Week-long vacation trips on his yacht around some of the lesser-known Greek islands – Milos, Sifnos, Serifos, Kythnos and many more – have been booked through October.
“The demand is insane,” said Zompanakis, who recently paced the teak-panelled deck barefoot to trim the sail and check the dashboards as the boat passed the ancient Temple of Poseidon atop a mountain. cliff south of Athens.
Tourism around the Mediterranean is booming. Helped by a strong US dollar and pent-up demand from Europeans to find a beach after years of COVID-19 travel restrictions, the return of the pandemic crisis has been stronger than expected, leading to long lines of passengers. waiting, canceled flights and lost luggage this summer at many European airports, but not in Greece.
“People after COVID, after two years of frustration, probably put money aside and decided they needed a vacation,” Zompanakis said. “And I think the revenue from their budgets that they are willing to spend has increased, which has also brought more quality…and that has helped Greece a lot.”
Greece is on track to break its annual record for tourism revenue. Portugal is also eyeing a full recovery, while late summer data suggests Spain, Italy and Cyprus will end the year just below pre-pandemic visitor levels.
A blessing for southern European economies, the rebound also eases the continent’s tilt towards recession caused by soaring energy prices, the war in Ukraine and the lingering disruption caused by the pandemic.
“For countries like Greece and others like Italy and Spain, they’ve actually produced a lot of resilience over the summer…despite the tsunami that comes from the cost of living crisis and the crisis energy,” said Lorenzo Codogno, chief economist at LC Macro Advisors and visiting professor at the London School of Economics.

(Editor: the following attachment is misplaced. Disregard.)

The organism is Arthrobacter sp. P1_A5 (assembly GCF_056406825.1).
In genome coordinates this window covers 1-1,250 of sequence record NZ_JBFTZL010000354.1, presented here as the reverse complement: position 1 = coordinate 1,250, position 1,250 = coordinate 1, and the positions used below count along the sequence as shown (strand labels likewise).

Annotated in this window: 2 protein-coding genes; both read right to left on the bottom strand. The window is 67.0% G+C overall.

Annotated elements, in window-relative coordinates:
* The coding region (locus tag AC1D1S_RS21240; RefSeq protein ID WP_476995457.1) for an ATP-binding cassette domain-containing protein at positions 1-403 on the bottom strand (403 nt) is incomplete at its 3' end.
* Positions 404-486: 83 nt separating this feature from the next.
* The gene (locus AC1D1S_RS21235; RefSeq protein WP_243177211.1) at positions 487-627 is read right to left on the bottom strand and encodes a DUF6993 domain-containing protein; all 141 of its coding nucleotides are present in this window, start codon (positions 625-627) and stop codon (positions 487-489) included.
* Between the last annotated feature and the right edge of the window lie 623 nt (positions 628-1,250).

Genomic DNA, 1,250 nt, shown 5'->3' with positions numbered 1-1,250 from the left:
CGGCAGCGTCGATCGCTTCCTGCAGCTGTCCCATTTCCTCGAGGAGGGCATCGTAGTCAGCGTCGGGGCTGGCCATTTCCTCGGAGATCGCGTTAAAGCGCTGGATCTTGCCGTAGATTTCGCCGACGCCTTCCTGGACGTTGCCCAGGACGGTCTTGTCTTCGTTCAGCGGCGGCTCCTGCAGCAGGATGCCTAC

Europe’s Mediterranean coast also offers safe and culturally significant destinations, Codogno said, but the good news may not last.
Economic growth in 19 countries using the euro is expected to fall to 0.5% in 2023 from an increase of 3.1% this year, according to a new forecast from the International Monetary Fund.
Greece, Italy, Portugal and Spain have the highest debt levels in the eurozone relative to the size of their economies and are also facing rising borrowing costs.
Stephen Rooney, senior tourism economist at Oxford Economics, said countries dependent on tourism will end up seeing their industries harder hit next year by the cost of living crisis caused by soaring inflation and high energy bills.
“These challenges are expected to start to bite as we enter the final quarter of this year and into 2023,” he said. “We do not expect the travel recovery to stagnate in 2023, but we do expect it to slow somewhat in 2023 in line with the general economic slowdown, before picking up again in 2024.”
In Athens’ historic Plaka district, tourists still filled the narrow streets during a balmy late October, crowding around ice cream vendors and stopping to browse stores selling leather bags, jewelry, hats and memories.
At Loom Carpets, co-owner Vahan Apikian folded and stacked rugs and laid out shoulder bags for customers, happy that demand remained high well into the fall.
“Business went very well: we had many more visitors than in 2019, which was a record year. This year was even better,” he said.
As the days get shorter and the outlook darkens over the economies of the European Union, Greece and other southern member states have renewed their national efforts to create year-round holiday destinations, hoping that hiking trails, rock climbing and visits to historic churches can alleviate the winter downfall. in arrivals.
But year-round tourism also reveals gaps in governments’ ability to plan and coordinate, said Panagiotis Karkatsoulis, senior policy analyst at the Athens-based Regulatory Research Institute, which has advised governments in southern Europe and the Middle East on policy reforms.
“There’s no point advertising a trail to a historic monastery that closes at 3 p.m. or trying to get old people to a destination with bad roads and no hospital access. .tourism exposes all the weaknesses of an administration,” he said.
This winter’s revenue windfall, he argued, will have to fund continued government assistance to struggling businesses and households rather than going towards longer-term improvements.
“Anything that, like tourism, generates wealth, is unquestionably positive,” he said. “But how that money is spent – that’s another conversation.”
AP journalists Theodora Tongas and Lefteris Pitarakis in Athens, Barry Hatton in Lisbon, Portugal; Raquel Redondo in Madrid; Menelaos Hadjicostis in Nicosia, Cyprus; and Colleen Barry in Milan contributed.